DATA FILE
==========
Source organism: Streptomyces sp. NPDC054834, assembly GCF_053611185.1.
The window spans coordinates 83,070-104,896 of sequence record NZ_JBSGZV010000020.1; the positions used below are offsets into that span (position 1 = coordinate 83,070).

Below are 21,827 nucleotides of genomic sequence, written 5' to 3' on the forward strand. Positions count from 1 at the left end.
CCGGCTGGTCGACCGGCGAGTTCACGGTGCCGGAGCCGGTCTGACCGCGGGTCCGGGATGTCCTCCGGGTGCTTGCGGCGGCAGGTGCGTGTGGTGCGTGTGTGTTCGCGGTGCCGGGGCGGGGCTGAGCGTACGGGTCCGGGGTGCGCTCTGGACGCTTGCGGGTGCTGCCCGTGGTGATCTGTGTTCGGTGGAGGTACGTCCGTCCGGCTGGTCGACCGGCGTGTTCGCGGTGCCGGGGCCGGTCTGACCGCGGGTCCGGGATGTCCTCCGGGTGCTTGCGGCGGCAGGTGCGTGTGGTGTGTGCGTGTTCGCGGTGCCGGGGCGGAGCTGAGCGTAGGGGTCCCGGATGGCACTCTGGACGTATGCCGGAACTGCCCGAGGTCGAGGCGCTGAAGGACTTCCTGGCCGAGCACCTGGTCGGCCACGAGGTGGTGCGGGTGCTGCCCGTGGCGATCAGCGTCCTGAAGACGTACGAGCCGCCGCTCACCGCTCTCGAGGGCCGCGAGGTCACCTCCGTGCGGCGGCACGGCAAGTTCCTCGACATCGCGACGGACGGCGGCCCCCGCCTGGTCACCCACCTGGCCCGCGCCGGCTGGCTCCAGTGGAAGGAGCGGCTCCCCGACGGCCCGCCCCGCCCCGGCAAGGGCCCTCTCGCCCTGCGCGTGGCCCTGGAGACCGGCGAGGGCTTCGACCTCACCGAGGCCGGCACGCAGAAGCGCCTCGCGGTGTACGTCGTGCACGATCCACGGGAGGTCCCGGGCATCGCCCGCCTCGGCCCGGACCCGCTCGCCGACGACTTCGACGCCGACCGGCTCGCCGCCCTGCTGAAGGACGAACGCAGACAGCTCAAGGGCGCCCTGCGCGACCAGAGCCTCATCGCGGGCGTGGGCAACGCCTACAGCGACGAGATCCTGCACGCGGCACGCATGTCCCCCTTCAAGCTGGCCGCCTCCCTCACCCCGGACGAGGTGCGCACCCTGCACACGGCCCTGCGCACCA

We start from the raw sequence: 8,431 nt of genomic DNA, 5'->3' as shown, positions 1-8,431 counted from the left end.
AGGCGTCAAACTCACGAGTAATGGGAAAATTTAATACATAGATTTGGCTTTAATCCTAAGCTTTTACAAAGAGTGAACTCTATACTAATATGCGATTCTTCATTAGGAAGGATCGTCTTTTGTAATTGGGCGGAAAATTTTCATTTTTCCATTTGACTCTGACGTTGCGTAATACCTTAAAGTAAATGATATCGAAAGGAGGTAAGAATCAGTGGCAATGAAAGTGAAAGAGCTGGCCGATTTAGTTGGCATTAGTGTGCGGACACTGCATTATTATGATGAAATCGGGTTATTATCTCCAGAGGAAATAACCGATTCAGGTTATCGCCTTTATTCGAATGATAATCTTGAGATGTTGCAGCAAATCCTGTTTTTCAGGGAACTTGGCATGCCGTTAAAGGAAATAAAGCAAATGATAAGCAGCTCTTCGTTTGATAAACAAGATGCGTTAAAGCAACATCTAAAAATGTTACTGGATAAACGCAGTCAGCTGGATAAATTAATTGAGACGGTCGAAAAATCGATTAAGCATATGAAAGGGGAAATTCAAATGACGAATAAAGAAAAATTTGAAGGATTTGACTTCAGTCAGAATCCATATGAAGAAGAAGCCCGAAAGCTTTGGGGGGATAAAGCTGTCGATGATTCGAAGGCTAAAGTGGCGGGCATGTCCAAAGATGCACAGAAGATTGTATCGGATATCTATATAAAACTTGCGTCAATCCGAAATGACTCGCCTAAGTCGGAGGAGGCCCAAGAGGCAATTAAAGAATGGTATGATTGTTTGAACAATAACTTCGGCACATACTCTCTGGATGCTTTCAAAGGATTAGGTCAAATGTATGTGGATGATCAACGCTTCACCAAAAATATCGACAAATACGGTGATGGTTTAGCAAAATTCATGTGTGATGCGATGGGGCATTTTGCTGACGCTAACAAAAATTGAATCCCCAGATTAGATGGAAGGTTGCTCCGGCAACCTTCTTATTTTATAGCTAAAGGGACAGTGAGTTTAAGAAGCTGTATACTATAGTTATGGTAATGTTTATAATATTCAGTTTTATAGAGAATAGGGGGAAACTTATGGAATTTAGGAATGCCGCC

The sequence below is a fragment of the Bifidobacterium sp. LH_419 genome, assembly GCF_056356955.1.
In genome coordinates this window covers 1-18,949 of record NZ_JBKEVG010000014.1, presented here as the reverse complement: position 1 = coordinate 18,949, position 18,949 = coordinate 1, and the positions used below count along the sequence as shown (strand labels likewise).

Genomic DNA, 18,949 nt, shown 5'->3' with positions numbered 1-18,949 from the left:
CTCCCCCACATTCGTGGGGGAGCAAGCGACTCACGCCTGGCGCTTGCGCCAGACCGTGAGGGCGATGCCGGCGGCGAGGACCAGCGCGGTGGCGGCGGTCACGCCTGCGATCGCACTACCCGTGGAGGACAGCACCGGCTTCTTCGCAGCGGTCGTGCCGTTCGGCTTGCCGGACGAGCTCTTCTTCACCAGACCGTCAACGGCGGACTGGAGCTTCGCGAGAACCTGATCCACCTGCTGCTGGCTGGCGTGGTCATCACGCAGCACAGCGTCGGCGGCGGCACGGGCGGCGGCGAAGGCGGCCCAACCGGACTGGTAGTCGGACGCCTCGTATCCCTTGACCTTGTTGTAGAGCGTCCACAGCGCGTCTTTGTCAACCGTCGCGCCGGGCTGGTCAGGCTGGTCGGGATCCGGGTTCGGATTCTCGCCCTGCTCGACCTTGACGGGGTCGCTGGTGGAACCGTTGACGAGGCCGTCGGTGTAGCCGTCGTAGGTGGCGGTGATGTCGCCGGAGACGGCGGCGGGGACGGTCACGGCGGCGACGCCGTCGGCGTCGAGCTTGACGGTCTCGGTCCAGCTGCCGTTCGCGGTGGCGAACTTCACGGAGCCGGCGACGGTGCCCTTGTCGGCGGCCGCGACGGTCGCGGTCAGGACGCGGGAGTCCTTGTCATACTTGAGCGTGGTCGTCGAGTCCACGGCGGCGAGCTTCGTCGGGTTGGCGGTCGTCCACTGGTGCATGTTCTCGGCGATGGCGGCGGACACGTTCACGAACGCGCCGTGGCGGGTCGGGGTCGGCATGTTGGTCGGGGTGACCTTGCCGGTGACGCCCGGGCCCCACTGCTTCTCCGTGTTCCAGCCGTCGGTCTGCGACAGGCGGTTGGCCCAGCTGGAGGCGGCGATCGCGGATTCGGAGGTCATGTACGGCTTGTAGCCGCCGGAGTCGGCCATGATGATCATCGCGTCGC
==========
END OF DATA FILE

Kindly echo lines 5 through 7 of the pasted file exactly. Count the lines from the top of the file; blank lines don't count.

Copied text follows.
We start from the raw sequence: 8,431 nt of genomic DNA, 5'->3' as shown, positions 1-8,431 counted from the left end.
AGGCGTCAAACTCACGAGTAATGGGAAAATTTAATACATAGATTTGGCTTTAATCCTAAGCTTTTACAAAGAGTGAACTCTATACTAATATGCGATTCTTCATTAGGAAGGATCGTCTTTTGTAATTGGGCGGAAAATTTTCATTTTTCCATTTGACTCTGACGTTGCGTAATACCTTAAAGTAAATGATATCGAAAGGAGGTAAGAATCAGTGGCAATGAAAGTGAAAGAGCTGGCCGATTTAGTTGGCATTAGTGTGCGGACACTGCATTATTATGATGAAATCGGGTTATTATCTCCAGAGGAAATAACCGATTCAGGTTATCGCCTTTATTCGAATGATAATCTTGAGATGTTGCAGCAAATCCTGTTTTTCAGGGAACTTGGCATGCCGTTAAAGGAAATAAAGCAAATGATAAGCAGCTCTTCGTTTGATAAACAAGATGCGTTAAAGCAACATCTAAAAATGTTACTGGATAAACGCAGTCAGCTGGATAAATTAATTGAGACGGTCGAAAAATCGATTAAGCATATGAAAGGGGAAATTCAAATGACGAATAAAGAAAAATTTGAAGGATTTGACTTCAGTCAGAATCCATATGAAGAAGAAGCCCGAAAGCTTTGGGGGGATAAAGCTGTCGATGATTCGAAGGCTAAAGTGGCGGGCATGTCCAAAGATGCACAGAAGATTGTATCGGATATCTATATAAAACTTGCGTCAATCCGAAATGACTCGCCTAAGTCGGAGGAGGCCCAAGAGGCAATTAAAGAATGGTATGATTGTTTGAACAATAACTTCGGCACATACTCTCTGGATGCTTTCAAAGGATTAGGTCAAATGTATGTGGATGATCAACGCTTCACCAAAAATATCGACAAATACGGTGATGGTTTAGCAAAATTCATGTGTGATGCGATGGGGCATTTTGCTGACGCTAACAAAAATTGAATCCCCAGATTAGATGGAAGGTTGCTCCGGCAACCTTCTTATTTTATAGCTAAAGGGACAGTGAGTTTAAGAAGCTGTATACTATAGTTATGGTAATGTTTATAATATTCAGTTTTATAGAGAATAGGGGGAAACTTATGGAATTTAGGAATGCCGCC

The sequence below is a fragment of the Bifidobacterium sp. LH_419 genome, assembly GCF_056356955.1.